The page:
The s e (
calc-edit-variable) command edits the stored
value of a variable without ever putting that value on the stack
or simplifying or evaluating the value. It prompts for the name of
the variable to edit. If the variable has no stored value, the
editing buffer will start out empty. If the editing buffer is
empty when you press M-# M-# to finish, the variable will
be made void. See section Editing Stack Entries, for a general
description of editing.
The s e command is especially useful for creating and editing
rewrite rules which are stored in variables. Sometimes these rules
contain formulas which must not be evaluated until the rules are
actually used. (For example, they may refer to `deriv(x,y)',
x will someday become some expression involving
if you let Calc evaluate the rule while you are defining it, Calc will
replace `deriv(x,y)' with 0 because the formula
not itself refer to
y.) By contrast, recalling the variable,
editing with `, and storing will evaluate the variable's value
as a side effect of putting the value on the stack.
There are several special-purpose variable-editing commands that use the s prefix followed by a shifted letter:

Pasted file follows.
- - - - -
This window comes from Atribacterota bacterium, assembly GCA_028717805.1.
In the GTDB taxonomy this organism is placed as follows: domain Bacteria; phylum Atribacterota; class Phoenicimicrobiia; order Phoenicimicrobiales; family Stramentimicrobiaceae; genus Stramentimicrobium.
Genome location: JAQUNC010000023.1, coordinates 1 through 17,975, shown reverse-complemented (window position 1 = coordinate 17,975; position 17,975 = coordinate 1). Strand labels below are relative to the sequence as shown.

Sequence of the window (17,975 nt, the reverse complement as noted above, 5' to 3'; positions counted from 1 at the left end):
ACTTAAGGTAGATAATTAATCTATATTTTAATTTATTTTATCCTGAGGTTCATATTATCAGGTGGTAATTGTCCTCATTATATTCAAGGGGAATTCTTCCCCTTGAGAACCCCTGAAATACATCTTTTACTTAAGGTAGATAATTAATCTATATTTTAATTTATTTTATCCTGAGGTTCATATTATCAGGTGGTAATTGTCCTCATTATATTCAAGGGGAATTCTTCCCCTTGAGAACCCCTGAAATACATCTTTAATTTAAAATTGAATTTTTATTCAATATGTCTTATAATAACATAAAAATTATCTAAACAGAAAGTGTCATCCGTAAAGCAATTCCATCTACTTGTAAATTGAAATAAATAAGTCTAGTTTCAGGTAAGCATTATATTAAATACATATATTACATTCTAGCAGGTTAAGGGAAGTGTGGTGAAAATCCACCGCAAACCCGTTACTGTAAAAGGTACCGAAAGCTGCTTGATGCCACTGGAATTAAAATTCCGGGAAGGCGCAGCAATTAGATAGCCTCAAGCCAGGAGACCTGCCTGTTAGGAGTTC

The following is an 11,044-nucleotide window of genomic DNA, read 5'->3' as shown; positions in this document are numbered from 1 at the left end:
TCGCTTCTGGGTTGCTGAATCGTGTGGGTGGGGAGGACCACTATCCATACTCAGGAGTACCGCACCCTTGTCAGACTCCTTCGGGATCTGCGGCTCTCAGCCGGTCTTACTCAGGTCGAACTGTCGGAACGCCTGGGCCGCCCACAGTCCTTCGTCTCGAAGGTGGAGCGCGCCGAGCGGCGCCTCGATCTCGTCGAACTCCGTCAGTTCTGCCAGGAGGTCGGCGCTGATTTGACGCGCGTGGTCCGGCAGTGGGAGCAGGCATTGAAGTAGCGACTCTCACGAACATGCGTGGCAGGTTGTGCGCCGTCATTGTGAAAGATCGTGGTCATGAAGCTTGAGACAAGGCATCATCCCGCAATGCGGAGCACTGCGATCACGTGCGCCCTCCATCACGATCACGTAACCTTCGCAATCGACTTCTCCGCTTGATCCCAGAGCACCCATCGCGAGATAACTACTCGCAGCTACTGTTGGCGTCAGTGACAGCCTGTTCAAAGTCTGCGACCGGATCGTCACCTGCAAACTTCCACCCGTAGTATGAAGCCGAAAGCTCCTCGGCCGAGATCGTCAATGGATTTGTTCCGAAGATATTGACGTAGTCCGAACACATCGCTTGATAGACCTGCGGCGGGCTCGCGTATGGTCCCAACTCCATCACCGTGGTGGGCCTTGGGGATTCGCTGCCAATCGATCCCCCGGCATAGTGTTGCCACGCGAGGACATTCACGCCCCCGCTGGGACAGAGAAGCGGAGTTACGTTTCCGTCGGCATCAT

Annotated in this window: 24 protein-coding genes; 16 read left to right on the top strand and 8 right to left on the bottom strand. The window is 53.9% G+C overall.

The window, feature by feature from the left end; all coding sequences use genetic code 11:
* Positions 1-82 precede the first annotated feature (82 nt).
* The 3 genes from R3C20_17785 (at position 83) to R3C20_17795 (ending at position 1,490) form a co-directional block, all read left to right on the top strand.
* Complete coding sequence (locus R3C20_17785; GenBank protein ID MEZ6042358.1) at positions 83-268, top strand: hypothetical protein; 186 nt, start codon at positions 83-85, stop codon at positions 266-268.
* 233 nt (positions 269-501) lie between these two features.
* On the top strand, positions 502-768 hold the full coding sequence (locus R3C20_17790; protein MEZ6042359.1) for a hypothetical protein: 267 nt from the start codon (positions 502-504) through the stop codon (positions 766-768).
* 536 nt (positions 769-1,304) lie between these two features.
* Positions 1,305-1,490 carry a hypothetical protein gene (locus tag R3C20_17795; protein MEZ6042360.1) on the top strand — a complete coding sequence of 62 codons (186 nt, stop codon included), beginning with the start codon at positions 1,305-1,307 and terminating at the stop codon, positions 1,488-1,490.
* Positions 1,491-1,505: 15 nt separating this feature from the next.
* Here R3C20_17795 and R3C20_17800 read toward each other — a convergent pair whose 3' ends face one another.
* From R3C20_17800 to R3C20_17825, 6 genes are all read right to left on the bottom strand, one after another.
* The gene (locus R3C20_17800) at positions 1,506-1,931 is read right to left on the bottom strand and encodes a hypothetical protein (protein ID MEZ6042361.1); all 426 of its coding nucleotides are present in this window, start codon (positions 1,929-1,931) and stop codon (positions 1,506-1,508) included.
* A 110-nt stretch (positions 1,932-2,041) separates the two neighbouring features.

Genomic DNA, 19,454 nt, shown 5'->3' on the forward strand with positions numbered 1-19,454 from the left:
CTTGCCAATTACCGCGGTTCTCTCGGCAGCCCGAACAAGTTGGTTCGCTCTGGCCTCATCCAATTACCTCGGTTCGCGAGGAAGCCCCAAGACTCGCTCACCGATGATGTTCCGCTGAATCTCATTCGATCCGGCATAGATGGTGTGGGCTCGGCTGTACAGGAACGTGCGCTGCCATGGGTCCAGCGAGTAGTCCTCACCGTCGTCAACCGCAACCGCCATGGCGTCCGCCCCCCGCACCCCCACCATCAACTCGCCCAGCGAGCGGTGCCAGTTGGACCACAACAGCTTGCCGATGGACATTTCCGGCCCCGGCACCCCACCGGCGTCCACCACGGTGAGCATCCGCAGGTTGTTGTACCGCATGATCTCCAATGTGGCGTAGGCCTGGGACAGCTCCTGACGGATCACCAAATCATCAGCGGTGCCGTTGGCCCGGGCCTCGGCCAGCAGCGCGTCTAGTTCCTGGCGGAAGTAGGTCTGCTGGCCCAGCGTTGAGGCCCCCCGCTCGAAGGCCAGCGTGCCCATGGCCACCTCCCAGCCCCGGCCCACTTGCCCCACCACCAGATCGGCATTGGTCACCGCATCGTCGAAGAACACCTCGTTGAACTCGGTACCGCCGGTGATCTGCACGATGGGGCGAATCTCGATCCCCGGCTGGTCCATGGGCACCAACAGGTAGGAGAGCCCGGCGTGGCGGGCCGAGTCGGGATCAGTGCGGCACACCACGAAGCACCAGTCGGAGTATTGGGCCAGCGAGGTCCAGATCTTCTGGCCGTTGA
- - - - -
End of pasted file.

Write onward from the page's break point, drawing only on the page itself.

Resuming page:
AlgSimpRules. See section Algebraic Simplifications.
Decls. See section Declarations.
EvalRules. See section Default Simplifications.
FitRules. See section Curve Fitting.
GenCount. See section Solving Equations.
Holidays. See section Business Days.
IntegLimit. See section Calculus.
LineStyles. See section Graphics.
PointStyles. See section Graphics.
PlotRejects. See section Graphics.
TimeZone. See section Time Zones.
Units. See section User-Defined Units.
ExtSimpRules. See section "Unsafe" Simplifications.
These commands are just versions of s e that use fixed variable names rather than prompting for the variable name.
The s p (
calc-permanent-variable) command saves a
variable's value permanently in your `.emacs' file, so that its
value will still be available in future Emacs sessions. You can
re-execute s p later on to update the saved value, but the
only way to remove a saved variable is to edit your `.emacs' file
by hand. (See section General Mode Commands, for a way to tell Calc to
use a different file instead of `.emacs'.)
If you do not specify the name of a variable to save (i.e.,
s p RET), all `var-' variables with defined values
are saved except for the special constants
gamma; the variables
DistribRules, and other built-in rewrite
PlotDatan variables generated
by the graphics commands. (You can still save these variables by
explicitly naming them in an s p command.)
The s i (
calc-insert-variables) command writes
the values of all `var-' variables into a specified buffer.
The variables are written in the form of Lisp
which store the values in string form. You can place these commands
in your `.emacs' buffer if you wish, though in this case it
would be easier to use s p RET. (Note that s i
omits the same set of variables as s p RET; the difference
is that s i will store the variables in any buffer, and it also
stores in a more human-readable format.)